5.17.99

Your first real time at Camp. We’re here for the week and you seem to have settled in – listening to the birds, marching into the lake, playing with your cousins. The walking is an wonder. You hold on to my or Daddy’s fingers, bolt upright between our legs, then toes pointed out, knees bent, you sweep your feet, one at a time, in an outward semi-circle to a point a long stride ahead of you. For all the support it requires and all it’s inefficiency (not not lack of grace, it’s quite pretty to watch), it is decidedly purposeful. We go – to someone or somewhere – and then, it it’s not something behind a solid object (like . person) you want in which case you move on (though you’re stationary) and then you stop, let your legs go loose and we sit and play with the object of your mission. On Saturday you marched up to your chest into the lake. It’s cold, which you registered, but not so cold as to deter your explorations.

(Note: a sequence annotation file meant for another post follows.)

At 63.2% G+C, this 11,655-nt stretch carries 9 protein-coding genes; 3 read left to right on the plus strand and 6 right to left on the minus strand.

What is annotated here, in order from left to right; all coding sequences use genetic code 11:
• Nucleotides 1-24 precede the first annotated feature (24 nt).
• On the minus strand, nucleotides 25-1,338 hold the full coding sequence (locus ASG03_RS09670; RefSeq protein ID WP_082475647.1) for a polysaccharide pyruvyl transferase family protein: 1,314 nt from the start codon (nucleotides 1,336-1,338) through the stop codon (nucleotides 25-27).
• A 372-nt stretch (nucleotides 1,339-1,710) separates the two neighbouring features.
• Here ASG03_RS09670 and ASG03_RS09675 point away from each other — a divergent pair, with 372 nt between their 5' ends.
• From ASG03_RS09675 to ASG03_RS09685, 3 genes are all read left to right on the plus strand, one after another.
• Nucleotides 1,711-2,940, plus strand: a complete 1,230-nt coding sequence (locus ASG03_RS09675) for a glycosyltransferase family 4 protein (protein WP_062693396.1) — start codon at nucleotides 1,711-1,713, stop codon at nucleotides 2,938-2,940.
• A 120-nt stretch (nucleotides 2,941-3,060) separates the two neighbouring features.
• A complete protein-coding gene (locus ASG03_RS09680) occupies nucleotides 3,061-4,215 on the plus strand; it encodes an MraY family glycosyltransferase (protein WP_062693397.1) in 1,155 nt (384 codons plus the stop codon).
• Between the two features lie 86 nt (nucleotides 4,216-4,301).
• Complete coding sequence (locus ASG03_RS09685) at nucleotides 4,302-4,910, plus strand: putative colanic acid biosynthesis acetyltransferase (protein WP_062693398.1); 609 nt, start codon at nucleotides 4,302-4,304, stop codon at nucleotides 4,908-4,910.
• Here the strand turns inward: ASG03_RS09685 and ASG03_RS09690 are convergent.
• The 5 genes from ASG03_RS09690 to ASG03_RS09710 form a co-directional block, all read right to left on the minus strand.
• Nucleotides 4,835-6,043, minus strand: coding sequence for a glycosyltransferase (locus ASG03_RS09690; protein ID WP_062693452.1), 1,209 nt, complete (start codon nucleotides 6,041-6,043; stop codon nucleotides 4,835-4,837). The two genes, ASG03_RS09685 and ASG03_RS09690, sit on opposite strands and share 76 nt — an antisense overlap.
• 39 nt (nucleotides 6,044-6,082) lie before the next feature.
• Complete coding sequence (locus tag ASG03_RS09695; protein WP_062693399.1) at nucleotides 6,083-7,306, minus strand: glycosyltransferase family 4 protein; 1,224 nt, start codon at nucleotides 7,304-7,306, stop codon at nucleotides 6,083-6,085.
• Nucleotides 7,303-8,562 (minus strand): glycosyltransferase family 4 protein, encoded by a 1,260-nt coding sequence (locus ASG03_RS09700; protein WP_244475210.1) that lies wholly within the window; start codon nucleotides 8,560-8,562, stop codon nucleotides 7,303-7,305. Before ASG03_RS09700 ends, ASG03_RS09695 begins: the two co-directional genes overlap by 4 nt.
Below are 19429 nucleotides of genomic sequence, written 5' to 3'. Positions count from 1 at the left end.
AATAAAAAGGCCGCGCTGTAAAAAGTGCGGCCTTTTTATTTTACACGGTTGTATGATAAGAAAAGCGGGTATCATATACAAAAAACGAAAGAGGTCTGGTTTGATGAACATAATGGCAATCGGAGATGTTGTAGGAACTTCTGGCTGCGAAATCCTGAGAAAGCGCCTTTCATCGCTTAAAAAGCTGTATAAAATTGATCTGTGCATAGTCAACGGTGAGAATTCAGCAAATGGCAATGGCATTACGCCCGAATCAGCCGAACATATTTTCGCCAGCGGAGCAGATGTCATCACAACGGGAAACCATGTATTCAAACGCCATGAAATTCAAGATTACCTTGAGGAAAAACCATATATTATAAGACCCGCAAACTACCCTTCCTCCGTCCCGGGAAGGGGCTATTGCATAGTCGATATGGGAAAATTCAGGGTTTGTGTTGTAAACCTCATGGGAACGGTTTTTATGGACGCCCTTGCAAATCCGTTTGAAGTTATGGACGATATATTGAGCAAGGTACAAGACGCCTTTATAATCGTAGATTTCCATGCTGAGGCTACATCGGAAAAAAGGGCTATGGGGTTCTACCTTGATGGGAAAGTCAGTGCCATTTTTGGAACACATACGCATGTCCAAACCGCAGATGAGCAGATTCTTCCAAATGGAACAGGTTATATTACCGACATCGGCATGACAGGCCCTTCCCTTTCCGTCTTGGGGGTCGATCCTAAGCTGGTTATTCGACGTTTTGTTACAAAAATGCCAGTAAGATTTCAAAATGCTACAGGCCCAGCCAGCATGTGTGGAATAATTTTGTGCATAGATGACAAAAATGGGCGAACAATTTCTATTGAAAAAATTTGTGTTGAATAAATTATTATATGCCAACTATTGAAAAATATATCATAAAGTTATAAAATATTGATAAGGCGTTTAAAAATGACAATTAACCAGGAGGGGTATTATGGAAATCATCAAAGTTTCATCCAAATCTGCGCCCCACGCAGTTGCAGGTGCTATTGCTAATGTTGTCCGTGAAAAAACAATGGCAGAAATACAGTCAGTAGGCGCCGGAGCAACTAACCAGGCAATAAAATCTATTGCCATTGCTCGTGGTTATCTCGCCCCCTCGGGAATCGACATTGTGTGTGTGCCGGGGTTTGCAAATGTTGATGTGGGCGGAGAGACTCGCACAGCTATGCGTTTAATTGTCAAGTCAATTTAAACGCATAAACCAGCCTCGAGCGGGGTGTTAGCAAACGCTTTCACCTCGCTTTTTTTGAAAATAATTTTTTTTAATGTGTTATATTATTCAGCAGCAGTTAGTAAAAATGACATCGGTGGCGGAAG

Your emotional/[indecipherable, sorry] range keeps expanding. Often by the time your Dad and I have figured something out, you’ve moved past it. A big task now seems how to make sense of a world that contains the known, the familiar, and the unknown. Until recently, I think, you didn’t discriminate much about the unknown, except live vs. inanimate, with the live eliciting active excitement and outreach and the inanimate, interest or not depending. It struck me that your biggest smiles and most explicit interest (leaning forward, bouncing, grinning) were for those you didn’t know, a kind of irresistible diplomatic overture from a small island to the world beyond. Now, though you still do this, you’ve developed delight for the known – people, passages of books, toys, as though, having situated yourself safely in the world you can now take pleasure in your local surroundings.

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